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    Posted: 12-Jan-2009 at 19:50
By the way this battle was the battle of Kerestes(Haçova)
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Post Options Post Options   Thanks (0) Thanks(0)   Quote Evrenosgazi Quote  Post ReplyReply Direct Link To This Post Posted: 12-Jan-2009 at 19:49
Originally posted by Beylerbeyi Beylerbeyi wrote:

Thanks for the useful info, Evrenos.

Quote As we can see the number increased in years , maybe the rising number also could demonstrate the falling quality but I am not so sure.

I think after the wars with Austria (ended in 1606) total number of cavalry in the army was reduced greatly, so the number of the timarli went down and infantry went up, janissaries and other gunpowder infantry as the Ottomans adapted to the new Western warfare. Probably the household cavalry increased along with the Janisarries. The quality naturally went down. 

Also after 1600,  the country became less centralised, which means that local lords gained power and incorporated individual timars.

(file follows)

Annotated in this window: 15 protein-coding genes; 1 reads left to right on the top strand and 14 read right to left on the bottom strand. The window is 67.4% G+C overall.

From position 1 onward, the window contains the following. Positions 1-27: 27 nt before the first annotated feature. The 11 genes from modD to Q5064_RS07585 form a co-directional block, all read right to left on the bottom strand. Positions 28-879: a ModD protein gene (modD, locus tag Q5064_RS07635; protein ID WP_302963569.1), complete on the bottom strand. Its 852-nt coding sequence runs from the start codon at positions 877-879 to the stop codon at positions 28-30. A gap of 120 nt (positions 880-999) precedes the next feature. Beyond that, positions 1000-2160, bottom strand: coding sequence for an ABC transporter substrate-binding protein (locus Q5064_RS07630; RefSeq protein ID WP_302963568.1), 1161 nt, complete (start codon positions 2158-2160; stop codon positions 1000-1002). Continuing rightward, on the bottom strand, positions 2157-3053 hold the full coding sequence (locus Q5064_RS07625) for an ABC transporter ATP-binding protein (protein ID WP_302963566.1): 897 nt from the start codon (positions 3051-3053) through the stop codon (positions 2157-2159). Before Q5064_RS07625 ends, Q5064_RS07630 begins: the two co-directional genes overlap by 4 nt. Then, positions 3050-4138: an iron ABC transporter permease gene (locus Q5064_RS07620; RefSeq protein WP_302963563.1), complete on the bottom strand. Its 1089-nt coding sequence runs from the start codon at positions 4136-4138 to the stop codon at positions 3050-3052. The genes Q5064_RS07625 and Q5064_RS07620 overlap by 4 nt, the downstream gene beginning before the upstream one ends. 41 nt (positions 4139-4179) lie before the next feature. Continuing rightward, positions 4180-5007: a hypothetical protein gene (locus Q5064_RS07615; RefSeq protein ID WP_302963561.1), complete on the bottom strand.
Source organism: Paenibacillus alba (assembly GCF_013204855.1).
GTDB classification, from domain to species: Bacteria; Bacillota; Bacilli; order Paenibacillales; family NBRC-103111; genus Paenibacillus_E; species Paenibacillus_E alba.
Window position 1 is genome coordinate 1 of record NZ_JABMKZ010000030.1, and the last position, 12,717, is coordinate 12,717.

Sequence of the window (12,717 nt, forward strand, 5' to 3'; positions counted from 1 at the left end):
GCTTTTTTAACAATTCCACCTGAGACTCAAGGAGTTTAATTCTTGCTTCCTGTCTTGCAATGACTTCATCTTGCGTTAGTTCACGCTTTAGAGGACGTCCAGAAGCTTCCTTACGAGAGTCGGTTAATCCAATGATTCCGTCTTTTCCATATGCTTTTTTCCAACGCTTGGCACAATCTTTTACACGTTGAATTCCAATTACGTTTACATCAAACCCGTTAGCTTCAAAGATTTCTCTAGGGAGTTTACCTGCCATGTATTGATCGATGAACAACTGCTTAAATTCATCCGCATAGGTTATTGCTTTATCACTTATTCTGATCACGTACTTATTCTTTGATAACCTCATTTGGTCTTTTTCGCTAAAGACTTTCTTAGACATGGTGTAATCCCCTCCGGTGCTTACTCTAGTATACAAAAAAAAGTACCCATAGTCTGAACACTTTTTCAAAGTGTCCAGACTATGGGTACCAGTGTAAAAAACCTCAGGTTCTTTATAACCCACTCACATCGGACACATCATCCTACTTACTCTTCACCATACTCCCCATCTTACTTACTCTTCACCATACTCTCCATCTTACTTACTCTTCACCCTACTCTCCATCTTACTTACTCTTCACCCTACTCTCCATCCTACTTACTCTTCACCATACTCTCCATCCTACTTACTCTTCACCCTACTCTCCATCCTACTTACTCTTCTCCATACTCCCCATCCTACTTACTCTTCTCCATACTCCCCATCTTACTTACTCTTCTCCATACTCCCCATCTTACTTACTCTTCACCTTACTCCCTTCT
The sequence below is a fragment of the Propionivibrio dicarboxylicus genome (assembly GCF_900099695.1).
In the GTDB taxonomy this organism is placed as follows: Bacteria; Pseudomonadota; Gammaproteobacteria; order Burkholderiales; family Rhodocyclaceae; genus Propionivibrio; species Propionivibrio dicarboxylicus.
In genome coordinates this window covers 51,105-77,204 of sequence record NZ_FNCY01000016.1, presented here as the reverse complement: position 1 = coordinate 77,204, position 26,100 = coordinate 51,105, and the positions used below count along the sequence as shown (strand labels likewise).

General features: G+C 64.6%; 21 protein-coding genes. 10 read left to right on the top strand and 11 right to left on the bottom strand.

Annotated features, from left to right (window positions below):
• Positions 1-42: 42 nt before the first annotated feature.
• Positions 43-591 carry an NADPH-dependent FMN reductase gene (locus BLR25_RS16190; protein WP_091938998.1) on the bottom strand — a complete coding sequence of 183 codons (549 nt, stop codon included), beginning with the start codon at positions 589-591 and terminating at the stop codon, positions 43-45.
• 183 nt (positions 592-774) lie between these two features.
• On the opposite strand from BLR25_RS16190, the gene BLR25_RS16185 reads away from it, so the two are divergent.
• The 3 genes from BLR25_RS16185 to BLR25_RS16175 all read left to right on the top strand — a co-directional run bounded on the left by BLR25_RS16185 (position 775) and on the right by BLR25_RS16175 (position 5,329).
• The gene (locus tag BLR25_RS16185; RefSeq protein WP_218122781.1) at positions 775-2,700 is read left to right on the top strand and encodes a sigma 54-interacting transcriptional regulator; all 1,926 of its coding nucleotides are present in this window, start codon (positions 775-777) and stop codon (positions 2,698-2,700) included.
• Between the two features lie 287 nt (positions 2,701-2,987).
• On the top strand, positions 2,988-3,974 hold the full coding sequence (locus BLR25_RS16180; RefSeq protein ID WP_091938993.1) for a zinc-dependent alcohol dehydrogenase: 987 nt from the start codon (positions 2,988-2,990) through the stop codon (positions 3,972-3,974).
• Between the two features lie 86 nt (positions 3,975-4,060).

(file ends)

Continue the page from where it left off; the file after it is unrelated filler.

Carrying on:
In 1596 Ottomans occupied Eger and when they were returning home their way was cut down by Habsburgs. Two army set against and wait for to fight. The first 2 days were clashs between the vanguard and in the 3rd day the ottoman army start to lost its cohesion and the imperial army started to penetrate through the encampment. The sipahis were one of the first who flee from the field. While the habsburgs were ravaging the ottoman camp Cağaloglu Sinan Pasa(The Cigalla`s from Genoa) attacked the habsburgs and win the war for the ottomans. Cağaloğlu Sinan Pasa disbanded a lot of sipahi after this battle and they were the major population who consisted the Celalis. This was the first splitting of sipahis from the state and their official decrease of importance